I did not really see how much Mum was totally behind Dad too until after she became ill with cancer. She was so concerned he would not manage without her. After she died, Dad told me how she forgave him for silly misdemeanours like leaving her at home with two young boys after work whilst he went to the pub with colleagues. He got a shop after leaving the police force and when he got a new job, she kept the shop running for 11 years with young sons around her legs. When the stress of a case he handled late in his insurance career got to him, she supported him when he took early retirement.

When I think about Mum and Dad I think about home and always feeling secure there. I think of great conversation and lots of laughter. I think of explorations and travel.

Sadly, they did not quite make their 60th wedding anniversary missing it by just over a year.

They are reunited now and doubtless saying “Isn’t it about time you got yourself to bed, lass?”

Kenneth and Irene, Irene and Kenneth – it just worked.

marv

Friday 13th – my original birthday and my birthday today.

Says it all you might think.

Original birthday – an unwanted baby already destined for children’s homes and “farming out” as a school peer once described my adoption.

Then lots of lovely birthdays with my adoptive Mum and Dad.  I was with them just in time for my 1st birthday and I imagine they went totally over the top because they saw me as very special.

An amazing 18th – a tape mixed by the DJ brother of a good friend.  Wish I could find her on social networks.  I would like to know that life treated her well.  A big pink teddy bear, a pub crawl and an Ode to Kate written by another friend’s sister.  Happy times.

A brilliant 21st in that wonderful place that is Trinity Hall, Cambridge University.  A place that wanted me and accepted me in all senses of the word.  Posh drinks party followed by a sweaty bop.  A sign on my door saying “Cambridge students head to the best party ever” from my lovely friend Chris.  I miss him.  Back to my room in the early hours.  Waking up the next day to find my dress dropped on the floor where I must have crashed at some point.  Midnight blue and encrusted with jewels and a bustle on the back.  Those were the days. My school friend H came along for it.  We don’t see each other any more.   A wok from the boy I adored which I kept for years and years.  Gold and silver balloons put up by my friend.  Pink champagne crate delivered to college from my brother.

The real 21st back home with my friend Rachel going round charity jobs and giggling in that way that you do when you are young and daft and life seems full of hope.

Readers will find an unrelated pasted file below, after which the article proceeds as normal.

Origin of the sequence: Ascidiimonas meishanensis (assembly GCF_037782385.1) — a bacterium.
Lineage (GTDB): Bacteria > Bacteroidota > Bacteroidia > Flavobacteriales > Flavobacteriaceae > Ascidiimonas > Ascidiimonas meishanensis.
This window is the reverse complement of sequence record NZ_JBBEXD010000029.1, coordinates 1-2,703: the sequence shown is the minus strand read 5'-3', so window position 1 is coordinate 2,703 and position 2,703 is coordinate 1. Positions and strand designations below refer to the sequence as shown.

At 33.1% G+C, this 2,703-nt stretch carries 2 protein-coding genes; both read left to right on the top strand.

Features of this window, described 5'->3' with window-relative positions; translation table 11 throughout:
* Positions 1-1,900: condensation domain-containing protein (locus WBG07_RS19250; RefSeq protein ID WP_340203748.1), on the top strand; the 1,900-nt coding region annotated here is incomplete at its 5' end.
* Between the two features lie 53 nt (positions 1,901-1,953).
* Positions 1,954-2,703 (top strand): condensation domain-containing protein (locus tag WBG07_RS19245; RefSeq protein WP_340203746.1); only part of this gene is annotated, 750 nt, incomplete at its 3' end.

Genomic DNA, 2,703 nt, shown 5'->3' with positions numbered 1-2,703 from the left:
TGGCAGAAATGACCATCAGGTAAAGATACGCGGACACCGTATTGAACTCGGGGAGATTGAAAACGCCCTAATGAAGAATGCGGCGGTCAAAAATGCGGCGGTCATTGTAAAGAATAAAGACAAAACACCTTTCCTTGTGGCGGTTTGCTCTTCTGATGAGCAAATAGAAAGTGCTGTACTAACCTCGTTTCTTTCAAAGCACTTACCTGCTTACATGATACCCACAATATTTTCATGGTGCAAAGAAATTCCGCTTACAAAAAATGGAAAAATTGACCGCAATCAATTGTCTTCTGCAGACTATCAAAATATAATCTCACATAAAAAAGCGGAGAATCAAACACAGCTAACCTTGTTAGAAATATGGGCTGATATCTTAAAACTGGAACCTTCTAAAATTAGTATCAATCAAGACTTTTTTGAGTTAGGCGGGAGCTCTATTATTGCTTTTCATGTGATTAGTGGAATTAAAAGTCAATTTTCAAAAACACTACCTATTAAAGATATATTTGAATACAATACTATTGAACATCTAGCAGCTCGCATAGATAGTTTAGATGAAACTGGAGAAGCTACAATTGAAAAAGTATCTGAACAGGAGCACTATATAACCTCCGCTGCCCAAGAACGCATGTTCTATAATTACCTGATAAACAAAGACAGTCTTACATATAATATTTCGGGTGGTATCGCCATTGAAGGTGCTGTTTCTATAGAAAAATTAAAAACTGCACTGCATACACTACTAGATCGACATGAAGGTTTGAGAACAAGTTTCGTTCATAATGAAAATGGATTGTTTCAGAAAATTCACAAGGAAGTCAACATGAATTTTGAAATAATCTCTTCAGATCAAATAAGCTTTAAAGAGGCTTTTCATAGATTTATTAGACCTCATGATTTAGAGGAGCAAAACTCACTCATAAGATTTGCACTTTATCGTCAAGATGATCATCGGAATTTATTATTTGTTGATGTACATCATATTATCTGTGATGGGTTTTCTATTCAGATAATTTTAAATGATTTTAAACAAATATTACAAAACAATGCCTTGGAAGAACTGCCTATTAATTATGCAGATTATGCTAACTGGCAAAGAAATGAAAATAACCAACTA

A joint birthday with my landlord in my early twenties drinking Castlemaine 4x and listening to Queen into the early hours of the morning.  Happy Birthday Ian wherever you are.

Waking up in my mid-twenties with my then boyfriend and him delivering one present after another from the drawer under the bed.  Seeing me as a woman – jewels and the like.  It turned out he was a cheat but he did romance well.

Birthdays in recent years with my Dad coming in and singing.  A present that would be just right because he would have actively found out what I would like best of all.  Miss you Dad – you knew how to love.

Today –  a wife and mother.  No cards or presents from my husband or children.  No singing, no cake, no nothing.  A tearful birthday.

I hope you can see from some of the former birthdays that I once did matter.

I wish I still did.

And yes, I know I should be a big brave girl and accept things more but right now I feel undervalued and mildly miffed (understatement)

Happy Birthday to Me!  It’s a dirty job but someone has to give me a nice day and it looks like that is down to me.

 

 

43 years ago today, Mum and Dad set out to meet their new daughter.

I blogged about our special day here.

I still want the day to be special – remember, remember 5th November.  I think at least one of my children thinks we say that purely because it is the anniversary of me coming to Mum and Dad.

I want the day to be special for the family in the longer term so that nobody forgets the great gift Mum and Dad gave me when they chose to adopt me.

When Mum and Dad were alive, there would be cards, cakes, presents, visits and phone calls.

Last year was my first special day without them both and it was so close to Dad’s death that I did not do much to record it.

This year and in future years, I want to come up with some sort of ceremony or ritual that can become a new family tradition so that my children and maybe theirs too know just how wonderful Irene and Kenneth were/are and what a wonderful adoption story was had by all with fireworks and everything.

But how?

 

Pink Pear Bear